“I know,” Parlette says, noting Wright’s disability. “I don’t want another one. I promise I’ll read it.”
One of Wright’s crucial strengths, say nursing assistant Gloria Rios and Tammi Ballner, a nurse manager who works with stroke victims at Valley, is her ability to impart hope to people while also being realistic.
“The patients and their families can see that she did not get 100 percent back but she’s still able to make a contribution and not sit home and feel sorry for herself,” Ballner says.
When her husband moved to Las Vegas in 2004 for construction work, she felt the need to be useful. She threw herself into volunteering for both the American Heart Association/American Stroke Association and hospitals.
Maura Mead of Maine is glad she did.
When Mead’s older brother suffered a stroke in Las Vegas in 2013 — he’s now near relatives in a nursing home in Florida — Wright helped her negotiate the challenges she faced as an out-of-towner.
“I made 20 calls from out of town, including the stroke support network, and she was one of three who called back and was the most helpful,” Mead says by phone from the East Coast. “She actually scheduled a paratransit bus and met me at the apartment where I was staying and told me who to call and what to do. I was so horrified and frazzled, afraid my brother was going to die and she got me through it. She’s a beautiful, selfless woman.”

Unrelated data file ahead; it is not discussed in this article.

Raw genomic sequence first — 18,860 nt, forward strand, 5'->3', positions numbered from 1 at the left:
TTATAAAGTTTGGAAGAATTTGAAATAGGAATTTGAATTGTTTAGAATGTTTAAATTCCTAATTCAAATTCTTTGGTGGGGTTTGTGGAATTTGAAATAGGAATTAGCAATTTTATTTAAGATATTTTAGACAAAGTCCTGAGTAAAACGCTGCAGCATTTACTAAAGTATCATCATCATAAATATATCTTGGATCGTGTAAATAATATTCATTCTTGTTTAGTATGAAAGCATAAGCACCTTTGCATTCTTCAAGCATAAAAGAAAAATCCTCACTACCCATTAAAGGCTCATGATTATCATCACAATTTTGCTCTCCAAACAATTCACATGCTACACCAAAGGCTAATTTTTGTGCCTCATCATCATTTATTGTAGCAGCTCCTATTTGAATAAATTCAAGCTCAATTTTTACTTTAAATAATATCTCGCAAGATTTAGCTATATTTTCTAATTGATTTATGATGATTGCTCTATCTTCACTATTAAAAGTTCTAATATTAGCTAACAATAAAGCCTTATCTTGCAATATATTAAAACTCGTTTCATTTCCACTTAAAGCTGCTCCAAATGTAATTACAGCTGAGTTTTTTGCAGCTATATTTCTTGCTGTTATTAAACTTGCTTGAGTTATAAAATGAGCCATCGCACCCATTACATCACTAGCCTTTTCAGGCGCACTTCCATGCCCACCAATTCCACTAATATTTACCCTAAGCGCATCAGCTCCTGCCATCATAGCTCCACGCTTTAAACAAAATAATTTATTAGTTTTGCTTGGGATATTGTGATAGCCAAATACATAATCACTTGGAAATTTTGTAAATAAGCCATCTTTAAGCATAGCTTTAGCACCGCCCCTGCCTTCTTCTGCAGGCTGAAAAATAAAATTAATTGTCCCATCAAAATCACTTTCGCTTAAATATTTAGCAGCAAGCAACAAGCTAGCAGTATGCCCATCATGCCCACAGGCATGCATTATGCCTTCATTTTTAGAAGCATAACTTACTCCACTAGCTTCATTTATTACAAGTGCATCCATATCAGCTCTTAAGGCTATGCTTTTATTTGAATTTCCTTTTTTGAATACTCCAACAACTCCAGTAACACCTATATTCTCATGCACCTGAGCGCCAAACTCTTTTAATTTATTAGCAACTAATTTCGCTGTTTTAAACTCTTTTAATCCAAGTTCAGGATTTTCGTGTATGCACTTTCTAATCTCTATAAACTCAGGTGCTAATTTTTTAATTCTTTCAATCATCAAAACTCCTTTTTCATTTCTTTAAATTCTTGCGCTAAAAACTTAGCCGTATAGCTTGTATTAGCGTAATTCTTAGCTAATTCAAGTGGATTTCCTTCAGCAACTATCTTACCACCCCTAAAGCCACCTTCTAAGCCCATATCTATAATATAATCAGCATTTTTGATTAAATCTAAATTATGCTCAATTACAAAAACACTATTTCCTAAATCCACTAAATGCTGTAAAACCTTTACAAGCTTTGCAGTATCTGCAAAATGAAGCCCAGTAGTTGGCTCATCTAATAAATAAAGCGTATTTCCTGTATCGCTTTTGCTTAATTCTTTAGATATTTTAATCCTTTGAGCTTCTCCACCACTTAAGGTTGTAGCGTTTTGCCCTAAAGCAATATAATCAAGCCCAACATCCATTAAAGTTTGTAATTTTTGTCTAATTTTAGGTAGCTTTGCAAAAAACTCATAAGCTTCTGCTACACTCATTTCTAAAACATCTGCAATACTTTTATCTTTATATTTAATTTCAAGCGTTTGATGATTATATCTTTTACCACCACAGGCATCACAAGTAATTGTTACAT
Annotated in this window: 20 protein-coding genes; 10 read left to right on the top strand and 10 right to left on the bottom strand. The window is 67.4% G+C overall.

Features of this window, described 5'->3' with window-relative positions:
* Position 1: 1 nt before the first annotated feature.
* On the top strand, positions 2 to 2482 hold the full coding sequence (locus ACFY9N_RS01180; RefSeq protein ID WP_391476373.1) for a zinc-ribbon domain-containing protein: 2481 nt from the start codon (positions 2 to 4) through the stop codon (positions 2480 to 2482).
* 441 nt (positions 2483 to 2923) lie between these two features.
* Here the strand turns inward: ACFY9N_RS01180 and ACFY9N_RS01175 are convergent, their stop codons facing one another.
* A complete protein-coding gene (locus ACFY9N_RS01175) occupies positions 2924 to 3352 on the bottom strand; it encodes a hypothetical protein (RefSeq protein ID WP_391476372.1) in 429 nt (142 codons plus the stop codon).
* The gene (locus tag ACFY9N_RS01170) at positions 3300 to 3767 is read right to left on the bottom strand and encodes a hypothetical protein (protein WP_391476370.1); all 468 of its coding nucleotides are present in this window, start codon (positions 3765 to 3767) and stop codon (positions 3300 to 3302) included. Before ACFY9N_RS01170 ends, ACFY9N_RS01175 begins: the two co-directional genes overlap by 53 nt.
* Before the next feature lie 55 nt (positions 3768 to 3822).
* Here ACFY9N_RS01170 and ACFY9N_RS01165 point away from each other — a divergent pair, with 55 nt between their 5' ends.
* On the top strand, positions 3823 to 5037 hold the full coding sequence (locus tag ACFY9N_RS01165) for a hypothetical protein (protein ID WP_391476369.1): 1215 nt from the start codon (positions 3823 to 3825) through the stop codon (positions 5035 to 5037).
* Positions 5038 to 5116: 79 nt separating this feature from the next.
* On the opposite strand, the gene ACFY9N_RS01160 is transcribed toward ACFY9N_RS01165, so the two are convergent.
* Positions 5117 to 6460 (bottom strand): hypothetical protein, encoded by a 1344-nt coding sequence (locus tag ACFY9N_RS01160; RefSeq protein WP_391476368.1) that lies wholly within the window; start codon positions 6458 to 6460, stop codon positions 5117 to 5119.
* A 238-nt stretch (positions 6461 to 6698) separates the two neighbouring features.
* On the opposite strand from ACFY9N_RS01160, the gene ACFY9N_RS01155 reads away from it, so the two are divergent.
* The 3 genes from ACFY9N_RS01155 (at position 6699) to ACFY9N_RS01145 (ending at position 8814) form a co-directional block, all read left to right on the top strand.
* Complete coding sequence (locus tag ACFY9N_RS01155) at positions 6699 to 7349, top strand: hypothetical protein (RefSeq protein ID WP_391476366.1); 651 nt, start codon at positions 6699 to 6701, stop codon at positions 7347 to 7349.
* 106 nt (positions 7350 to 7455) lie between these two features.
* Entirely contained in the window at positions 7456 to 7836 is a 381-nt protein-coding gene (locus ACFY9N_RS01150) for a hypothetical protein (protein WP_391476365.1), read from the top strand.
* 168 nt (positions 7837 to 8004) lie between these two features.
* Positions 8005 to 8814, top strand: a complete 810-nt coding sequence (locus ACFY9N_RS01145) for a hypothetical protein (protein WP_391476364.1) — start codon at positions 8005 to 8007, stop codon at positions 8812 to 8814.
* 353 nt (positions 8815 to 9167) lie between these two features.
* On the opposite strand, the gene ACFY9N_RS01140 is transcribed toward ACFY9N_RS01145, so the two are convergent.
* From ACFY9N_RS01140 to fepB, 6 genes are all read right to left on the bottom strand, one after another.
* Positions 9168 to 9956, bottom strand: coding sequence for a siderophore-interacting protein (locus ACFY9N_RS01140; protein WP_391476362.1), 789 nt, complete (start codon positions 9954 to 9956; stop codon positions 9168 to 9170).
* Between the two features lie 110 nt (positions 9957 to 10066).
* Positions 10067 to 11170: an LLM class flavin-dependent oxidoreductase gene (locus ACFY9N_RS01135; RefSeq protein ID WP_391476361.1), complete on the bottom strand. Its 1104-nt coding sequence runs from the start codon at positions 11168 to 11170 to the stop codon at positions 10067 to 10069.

Selfless is also how Kim Milosevich describes the 64-year-old Sutherland, a former Las Vegas Country Club cart barn operator who started volunteering after having to go on disability.
Milosevich’s 73-year-old father, Roger Burnett, had gone to Valley for a leg amputation in February and Sutherland soon visited him to offer encouragement.
“My dad looked so forward to those visits,” she says. “He became positive about the future because of them.”
But the health of her father, who suffered from severe circulation problems, worsened. He had a seizure.
“Mike came to the hospital and prayed over him,” Milosevich recalls. “And he met with every member of my family and talked to them.”
When Burnett died, Sutherland attended the funeral.
“He gave a very nice eulogy that meant so much to the family,” Milosevich says. “He didn’t have to do any of that but he really cared. What a wonderful man.”
Contact reporter Paul Harasim at firstname.lastname@example.org or 702-387-2908.